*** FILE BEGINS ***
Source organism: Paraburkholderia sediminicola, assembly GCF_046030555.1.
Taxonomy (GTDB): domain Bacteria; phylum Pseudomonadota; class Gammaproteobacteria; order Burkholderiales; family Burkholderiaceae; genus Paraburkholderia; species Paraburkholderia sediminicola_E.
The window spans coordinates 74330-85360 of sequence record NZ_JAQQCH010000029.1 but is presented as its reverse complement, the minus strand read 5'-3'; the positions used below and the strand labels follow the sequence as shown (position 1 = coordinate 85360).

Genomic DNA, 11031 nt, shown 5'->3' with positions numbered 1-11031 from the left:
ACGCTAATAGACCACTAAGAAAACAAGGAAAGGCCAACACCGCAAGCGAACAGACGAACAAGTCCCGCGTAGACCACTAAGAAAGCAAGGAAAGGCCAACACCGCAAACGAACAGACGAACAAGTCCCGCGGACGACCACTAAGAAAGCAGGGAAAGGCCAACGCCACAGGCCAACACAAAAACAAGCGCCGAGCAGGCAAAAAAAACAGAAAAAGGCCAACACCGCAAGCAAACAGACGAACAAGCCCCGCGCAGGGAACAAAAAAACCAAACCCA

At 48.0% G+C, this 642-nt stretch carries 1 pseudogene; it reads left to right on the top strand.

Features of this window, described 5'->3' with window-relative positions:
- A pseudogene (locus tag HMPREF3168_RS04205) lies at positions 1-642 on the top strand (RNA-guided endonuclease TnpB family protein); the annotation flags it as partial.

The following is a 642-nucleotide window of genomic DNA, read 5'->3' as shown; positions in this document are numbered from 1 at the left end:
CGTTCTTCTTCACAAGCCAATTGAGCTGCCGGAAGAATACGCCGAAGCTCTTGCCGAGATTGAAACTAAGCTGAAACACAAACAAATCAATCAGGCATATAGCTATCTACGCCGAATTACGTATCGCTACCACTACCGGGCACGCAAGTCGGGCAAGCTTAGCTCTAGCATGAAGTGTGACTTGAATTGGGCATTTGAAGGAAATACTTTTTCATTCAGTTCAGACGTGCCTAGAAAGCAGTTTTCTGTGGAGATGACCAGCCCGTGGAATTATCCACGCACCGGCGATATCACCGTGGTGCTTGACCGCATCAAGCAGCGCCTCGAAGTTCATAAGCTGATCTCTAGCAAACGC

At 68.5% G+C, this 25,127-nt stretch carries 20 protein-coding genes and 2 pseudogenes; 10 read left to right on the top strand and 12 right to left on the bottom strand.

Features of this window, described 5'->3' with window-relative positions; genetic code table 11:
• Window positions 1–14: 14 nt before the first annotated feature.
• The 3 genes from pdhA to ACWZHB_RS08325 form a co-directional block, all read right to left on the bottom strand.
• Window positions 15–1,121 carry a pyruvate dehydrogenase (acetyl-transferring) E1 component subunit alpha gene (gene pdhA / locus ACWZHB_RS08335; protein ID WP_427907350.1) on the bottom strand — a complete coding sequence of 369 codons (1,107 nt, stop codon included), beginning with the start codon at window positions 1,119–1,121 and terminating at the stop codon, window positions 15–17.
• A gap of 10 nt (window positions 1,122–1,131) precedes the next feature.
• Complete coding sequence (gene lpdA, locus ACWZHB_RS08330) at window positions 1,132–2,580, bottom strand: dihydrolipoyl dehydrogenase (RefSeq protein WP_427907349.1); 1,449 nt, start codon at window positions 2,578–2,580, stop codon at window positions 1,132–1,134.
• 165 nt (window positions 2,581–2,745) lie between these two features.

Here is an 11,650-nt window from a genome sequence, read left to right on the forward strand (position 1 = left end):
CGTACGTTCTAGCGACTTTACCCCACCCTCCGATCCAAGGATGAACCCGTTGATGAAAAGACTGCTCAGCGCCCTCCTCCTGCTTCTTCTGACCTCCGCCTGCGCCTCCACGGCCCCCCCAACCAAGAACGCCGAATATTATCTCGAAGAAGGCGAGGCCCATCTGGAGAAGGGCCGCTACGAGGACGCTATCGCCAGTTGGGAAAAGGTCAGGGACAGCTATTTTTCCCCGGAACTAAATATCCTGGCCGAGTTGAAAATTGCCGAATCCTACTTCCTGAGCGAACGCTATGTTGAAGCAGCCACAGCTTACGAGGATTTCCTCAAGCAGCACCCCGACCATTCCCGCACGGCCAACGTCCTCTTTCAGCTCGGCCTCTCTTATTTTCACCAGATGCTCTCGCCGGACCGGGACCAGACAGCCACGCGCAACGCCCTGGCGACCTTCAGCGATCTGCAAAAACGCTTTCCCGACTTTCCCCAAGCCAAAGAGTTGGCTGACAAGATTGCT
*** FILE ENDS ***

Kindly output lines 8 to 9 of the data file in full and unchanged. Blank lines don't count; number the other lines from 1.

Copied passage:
- A pseudogene (locus tag HMPREF3168_RS04205) lies at positions 1-642 on the top strand (RNA-guided endonuclease TnpB family protein); the annotation flags it as partial.

The following is a 642-nucleotide window of genomic DNA, read 5'->3' as shown; positions in this document are numbered from 1 at the left end: